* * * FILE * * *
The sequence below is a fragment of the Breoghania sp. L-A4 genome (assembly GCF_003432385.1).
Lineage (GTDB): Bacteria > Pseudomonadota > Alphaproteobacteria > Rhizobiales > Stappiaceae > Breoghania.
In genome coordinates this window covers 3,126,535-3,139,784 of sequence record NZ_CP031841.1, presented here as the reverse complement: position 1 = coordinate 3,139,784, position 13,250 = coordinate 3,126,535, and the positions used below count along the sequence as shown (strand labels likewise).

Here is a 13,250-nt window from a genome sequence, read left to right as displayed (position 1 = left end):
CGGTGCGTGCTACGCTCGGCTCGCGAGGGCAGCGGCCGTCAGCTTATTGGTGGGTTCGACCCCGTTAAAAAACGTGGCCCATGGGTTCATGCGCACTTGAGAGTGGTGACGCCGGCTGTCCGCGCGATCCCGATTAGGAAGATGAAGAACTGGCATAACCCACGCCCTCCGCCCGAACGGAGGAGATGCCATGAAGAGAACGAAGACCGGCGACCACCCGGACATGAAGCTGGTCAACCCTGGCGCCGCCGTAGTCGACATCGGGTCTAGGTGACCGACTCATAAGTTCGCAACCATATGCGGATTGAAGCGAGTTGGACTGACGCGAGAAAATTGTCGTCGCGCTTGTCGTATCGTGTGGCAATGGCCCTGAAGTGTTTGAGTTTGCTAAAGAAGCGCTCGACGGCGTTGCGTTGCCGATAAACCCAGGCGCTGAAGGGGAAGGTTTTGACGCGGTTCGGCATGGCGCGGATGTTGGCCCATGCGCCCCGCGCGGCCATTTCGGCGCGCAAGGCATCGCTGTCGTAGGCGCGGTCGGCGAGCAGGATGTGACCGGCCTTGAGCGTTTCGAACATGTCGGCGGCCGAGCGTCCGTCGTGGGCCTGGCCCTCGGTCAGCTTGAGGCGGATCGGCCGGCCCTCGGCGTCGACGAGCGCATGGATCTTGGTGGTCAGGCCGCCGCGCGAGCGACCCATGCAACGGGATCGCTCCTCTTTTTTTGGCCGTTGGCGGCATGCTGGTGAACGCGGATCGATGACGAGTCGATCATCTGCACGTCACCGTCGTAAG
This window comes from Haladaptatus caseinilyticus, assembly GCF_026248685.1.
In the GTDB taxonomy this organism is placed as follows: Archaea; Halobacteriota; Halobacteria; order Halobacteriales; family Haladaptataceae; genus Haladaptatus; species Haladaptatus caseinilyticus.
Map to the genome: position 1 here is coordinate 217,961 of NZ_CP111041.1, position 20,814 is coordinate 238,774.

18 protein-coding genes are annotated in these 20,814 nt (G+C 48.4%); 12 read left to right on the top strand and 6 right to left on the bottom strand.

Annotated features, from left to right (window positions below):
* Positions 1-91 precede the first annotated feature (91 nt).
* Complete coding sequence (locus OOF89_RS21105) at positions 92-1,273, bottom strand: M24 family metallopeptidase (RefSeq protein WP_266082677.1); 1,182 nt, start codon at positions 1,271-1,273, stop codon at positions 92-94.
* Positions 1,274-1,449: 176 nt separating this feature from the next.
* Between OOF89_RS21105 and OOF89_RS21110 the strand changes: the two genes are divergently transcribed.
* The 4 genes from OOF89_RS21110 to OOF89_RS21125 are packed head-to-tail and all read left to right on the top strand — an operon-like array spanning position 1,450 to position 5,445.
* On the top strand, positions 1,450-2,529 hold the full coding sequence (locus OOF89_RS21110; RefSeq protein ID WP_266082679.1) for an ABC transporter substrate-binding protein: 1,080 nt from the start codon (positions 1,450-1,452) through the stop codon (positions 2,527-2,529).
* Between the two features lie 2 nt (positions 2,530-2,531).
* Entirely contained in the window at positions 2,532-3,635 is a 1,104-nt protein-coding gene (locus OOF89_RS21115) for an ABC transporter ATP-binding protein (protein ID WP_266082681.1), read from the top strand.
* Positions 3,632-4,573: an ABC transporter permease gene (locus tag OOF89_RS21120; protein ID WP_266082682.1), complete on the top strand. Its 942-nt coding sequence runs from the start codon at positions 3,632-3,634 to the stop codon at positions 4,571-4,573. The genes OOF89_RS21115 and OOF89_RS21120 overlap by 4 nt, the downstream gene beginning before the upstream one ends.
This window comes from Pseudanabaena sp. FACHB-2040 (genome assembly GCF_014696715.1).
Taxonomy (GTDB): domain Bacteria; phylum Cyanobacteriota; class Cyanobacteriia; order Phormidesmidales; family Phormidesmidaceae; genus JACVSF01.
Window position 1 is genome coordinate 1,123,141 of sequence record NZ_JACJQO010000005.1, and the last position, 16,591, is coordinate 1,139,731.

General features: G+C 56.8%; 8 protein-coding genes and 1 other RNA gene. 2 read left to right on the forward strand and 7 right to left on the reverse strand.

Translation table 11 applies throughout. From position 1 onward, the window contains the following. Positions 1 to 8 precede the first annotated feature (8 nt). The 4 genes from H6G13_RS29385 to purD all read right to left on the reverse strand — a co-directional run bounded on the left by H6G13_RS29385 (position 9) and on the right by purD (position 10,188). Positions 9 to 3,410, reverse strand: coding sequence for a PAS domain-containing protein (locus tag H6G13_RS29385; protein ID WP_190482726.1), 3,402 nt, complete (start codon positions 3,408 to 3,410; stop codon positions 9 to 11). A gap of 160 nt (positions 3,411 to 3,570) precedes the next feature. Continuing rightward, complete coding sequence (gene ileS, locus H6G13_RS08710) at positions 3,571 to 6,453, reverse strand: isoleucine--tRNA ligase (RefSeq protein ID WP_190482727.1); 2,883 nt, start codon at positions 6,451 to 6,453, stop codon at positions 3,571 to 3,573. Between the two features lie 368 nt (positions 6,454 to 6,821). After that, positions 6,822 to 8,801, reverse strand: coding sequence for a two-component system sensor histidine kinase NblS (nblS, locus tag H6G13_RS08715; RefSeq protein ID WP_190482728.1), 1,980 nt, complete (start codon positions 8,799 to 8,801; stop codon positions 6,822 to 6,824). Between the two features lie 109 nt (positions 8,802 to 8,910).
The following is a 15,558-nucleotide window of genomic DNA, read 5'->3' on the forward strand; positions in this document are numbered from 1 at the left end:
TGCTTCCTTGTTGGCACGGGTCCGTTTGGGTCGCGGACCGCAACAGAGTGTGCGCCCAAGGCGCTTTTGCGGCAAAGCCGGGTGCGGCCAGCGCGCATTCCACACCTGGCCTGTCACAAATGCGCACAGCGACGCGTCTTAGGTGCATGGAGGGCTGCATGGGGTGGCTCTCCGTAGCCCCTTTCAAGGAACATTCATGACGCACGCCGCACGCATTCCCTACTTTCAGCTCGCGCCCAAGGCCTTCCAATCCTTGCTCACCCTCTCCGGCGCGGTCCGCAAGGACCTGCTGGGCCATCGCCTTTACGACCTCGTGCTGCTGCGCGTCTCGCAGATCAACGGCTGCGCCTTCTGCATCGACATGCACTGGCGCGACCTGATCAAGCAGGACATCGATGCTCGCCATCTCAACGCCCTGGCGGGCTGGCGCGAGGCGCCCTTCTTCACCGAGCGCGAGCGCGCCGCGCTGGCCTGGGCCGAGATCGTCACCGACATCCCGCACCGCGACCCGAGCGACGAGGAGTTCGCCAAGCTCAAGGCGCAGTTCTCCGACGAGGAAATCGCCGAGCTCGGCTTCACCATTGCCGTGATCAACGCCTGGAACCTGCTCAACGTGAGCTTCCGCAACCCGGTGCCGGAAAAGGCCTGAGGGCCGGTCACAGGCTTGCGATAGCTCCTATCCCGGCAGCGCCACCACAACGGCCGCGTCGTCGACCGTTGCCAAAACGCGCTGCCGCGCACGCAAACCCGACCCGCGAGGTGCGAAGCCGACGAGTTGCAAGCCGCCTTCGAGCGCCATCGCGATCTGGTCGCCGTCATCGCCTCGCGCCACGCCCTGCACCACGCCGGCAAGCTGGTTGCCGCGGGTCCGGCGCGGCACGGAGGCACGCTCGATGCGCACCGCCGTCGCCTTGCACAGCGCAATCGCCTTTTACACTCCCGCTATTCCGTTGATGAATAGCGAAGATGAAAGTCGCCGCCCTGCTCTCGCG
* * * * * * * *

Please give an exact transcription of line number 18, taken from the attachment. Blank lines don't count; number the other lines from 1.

* Entirely contained in the window at positions 2,532-3,635 is a 1,104-nt protein-coding gene (locus OOF89_RS21115) for an ABC transporter ATP-binding protein (protein ID WP_266082681.1), read from the top strand.